There’s nothing quite like the feel of handing out a spectacular business card. In a crowded market, it’s another way to differentiate, and I knew I needed something special. Martin Print had previously done some excellent work with the linux.conf.au team, producing NFC keytags to help promote the conference, and their workmanship was excellent. So, after some quick work in Inkscape to make the design, it was converted to PDF and then uploaded.

About thee weeks later, voila!

How does NFC work?

Near field communication enables wireless communication between compatible devices over short distances. It’s different technology to your home wi-fi though. Instead, it uses radio waves to transmit data from a transmitter to a receiver.

NFC devices can be considered either passive or active. Passive devices can transmit information to other NFC devices without a power source. The business card is an example of a passive device. Passive devices cannot receive information, they can only transmit it. Active devices can transmit and receive data. For example, your NFC-enabled smartphone is an active device, as are public transport card readers such as Oyster Card or Myki, and touch payment terminals like Paywave.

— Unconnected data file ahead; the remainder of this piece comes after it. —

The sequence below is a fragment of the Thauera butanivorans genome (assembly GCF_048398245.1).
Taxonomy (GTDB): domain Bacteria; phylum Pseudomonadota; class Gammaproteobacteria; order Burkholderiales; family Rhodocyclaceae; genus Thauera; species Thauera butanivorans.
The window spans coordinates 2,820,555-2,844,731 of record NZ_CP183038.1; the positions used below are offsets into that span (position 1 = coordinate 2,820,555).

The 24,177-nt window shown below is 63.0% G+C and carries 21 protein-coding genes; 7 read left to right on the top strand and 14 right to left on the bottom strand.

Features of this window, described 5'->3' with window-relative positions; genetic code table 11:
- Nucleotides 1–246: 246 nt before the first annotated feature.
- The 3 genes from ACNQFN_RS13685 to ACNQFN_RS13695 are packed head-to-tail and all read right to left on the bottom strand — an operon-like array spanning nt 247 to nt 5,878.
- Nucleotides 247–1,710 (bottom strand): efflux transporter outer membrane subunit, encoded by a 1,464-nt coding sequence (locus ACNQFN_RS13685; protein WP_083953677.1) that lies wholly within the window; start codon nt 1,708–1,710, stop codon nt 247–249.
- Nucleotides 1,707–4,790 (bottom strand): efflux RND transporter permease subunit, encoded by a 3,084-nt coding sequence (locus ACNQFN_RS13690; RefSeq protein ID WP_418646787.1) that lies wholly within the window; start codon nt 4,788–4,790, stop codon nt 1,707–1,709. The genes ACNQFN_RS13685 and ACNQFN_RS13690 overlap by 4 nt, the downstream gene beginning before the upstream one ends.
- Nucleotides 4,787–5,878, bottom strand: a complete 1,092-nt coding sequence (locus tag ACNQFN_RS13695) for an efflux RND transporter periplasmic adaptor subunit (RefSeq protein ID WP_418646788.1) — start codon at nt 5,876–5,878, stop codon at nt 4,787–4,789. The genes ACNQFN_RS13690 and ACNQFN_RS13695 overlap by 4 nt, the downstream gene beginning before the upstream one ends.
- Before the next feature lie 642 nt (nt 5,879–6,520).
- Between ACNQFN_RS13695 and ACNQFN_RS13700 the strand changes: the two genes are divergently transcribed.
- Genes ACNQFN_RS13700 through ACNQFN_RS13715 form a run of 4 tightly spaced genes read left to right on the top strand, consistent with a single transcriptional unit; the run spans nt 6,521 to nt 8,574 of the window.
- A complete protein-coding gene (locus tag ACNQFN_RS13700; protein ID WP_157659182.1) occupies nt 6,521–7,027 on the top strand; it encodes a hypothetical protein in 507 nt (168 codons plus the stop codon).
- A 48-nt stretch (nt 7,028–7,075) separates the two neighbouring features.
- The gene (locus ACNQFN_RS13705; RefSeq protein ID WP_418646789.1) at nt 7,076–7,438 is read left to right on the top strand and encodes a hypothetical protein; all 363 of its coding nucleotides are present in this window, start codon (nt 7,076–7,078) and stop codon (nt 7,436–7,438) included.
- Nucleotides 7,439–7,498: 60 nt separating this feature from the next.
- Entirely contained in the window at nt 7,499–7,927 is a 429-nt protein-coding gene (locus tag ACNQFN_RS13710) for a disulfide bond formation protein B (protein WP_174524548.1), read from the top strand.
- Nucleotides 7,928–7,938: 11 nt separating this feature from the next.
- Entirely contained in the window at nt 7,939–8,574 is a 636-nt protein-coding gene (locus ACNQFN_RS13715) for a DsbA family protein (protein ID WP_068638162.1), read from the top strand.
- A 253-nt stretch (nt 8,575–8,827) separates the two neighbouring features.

What are the limitations?

At this stage, only Android phones and Windows phones support NFC – which is an open standard – while, although iPhones have the technology, Apple hasn’t yet enabled it, but is likely to do so in the future. This means that my business card will only work on  your phone if it’s Android or Windows, and only if you’ve enabled NFC on your device.

Where can I use this technology?

NFC has a myriad of uses, such as tap-to-pay, and tapping an NFC card to dial a number, go to a website, store contact details, or even download an App. Move over, QR codes, NFC is here!

If you’re looking to experiment with NFC cards, don’t hesitate to make contact today to see how your business can use this technology.

I have one of your business cards, what can I do with it?

The card is designed so that if you tap it to your compatible smartphone, it will automatically take you to this website. Passive NFC tags can be locked or unlocked – that is, they can be writable or not. My business cards are deliberately unlocked – they are writable – meaning that you can experiment with them yourself.

Try some of these resources to get started: